But, first, what is our “vocation”? The word translated as “vocation” means a calling. In fact, in most of the New Testament, that is how it is translated. Our vocation or calling is the all-encompassing purpose of our salvation through Jesus Christ. We are not saved just so that we can be delivered from eternal punishment. If that were the case, Jesus would have taken the disciples back to Heaven with Him. But He left them behind with work to do. He has done the same for us as well. The work that we are to do as we grow closer and closer to being like Christ and being with Christ is our vocation or calling.

The Bible speaks about the vocation of a believer eight times outside of the book of Ephesians in the New Testament.

Romans 11:29 says, “The gifts and calling of God are without repentance.” This means that once God places this calling upon you, it will not be revoked. You cannot lose your salvation, and you cannot get out from under this calling.

First Corinthians 1:26-27 says, “For ye see your calling, brethren, how that not many wise men after the flesh, not many mighty, not many noble, are called: But God hath chosen the foolish things of the world to confound the wise; and God hath chosen the weak things of the world to confound the things which are mighty; And base things of the world, and things which are despised, hath God chosen, yea, and things which are not, to bring to nought things that are: That no flesh should glory in his presence.” This is the amazing thing about being called by God. If you were being considered for a position in the government, you would have to go through a vetting process. Your background would be looked at, your education would be reviewed, and your accomplishments would be scrutinized. If you did not meet the government’s expectations or requirements, that calling would be rescinded. However, when God places His call upon your life, He does not look at your status or accomplishments. Any good things that you have done are seen as filthiness in His sight anyway. But God calls us in spite of who we are and what we have done.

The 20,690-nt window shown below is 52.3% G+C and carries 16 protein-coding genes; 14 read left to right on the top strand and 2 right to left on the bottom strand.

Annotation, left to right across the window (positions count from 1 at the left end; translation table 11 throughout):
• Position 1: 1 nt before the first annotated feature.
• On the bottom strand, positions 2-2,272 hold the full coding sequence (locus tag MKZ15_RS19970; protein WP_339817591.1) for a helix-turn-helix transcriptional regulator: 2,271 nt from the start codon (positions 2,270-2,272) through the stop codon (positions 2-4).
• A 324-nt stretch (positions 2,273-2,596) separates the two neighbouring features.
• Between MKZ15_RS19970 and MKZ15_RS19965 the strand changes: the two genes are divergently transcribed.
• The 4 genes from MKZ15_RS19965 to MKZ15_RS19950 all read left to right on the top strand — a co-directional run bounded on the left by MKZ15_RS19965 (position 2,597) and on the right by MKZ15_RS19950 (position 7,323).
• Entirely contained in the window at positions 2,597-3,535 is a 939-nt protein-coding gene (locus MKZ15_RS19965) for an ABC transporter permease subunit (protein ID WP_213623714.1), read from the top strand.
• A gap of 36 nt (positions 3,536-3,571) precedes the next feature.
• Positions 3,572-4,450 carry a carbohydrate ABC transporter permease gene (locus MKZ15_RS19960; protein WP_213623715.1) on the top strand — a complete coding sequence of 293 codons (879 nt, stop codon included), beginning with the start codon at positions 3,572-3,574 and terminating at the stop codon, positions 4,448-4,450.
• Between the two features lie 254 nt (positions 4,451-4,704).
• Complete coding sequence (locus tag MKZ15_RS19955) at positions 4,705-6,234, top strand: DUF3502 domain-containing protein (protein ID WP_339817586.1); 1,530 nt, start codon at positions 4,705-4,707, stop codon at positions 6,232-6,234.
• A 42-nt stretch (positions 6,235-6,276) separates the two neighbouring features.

First Corinthians 7:20 says, “Let every man abide in the same calling wherein he was called.” This is Paul’s way of saying, ‘Serve Christ wherever you are at.’ In this passage, he was getting on circumcised Christians who said that those who were uncircumcised could not be true servants of God. Paul said, “Is any man called being circumcised? let him not become uncircumcised. Is any called in uncircumcision? let him not be circumcised. Circumcision is nothing, and uncircumcision is nothing, but the keeping of the commandments of God.”

That is what our vocation, our calling is: keeping the commandments of God in light of our salvation through Jesus Christ. Octavius Winslow said, “Let the lowliest and the highest vocation of life be dignified and sanctified by the heavenly calling. Wherever you are, and in whatever engaged, do not forget your high calling of God. You are called to be saints; called to a separation from the world; called to a holy, heavenly life; called to live for God, to labor for Christ; and soon will be called to be with the Lord forever!”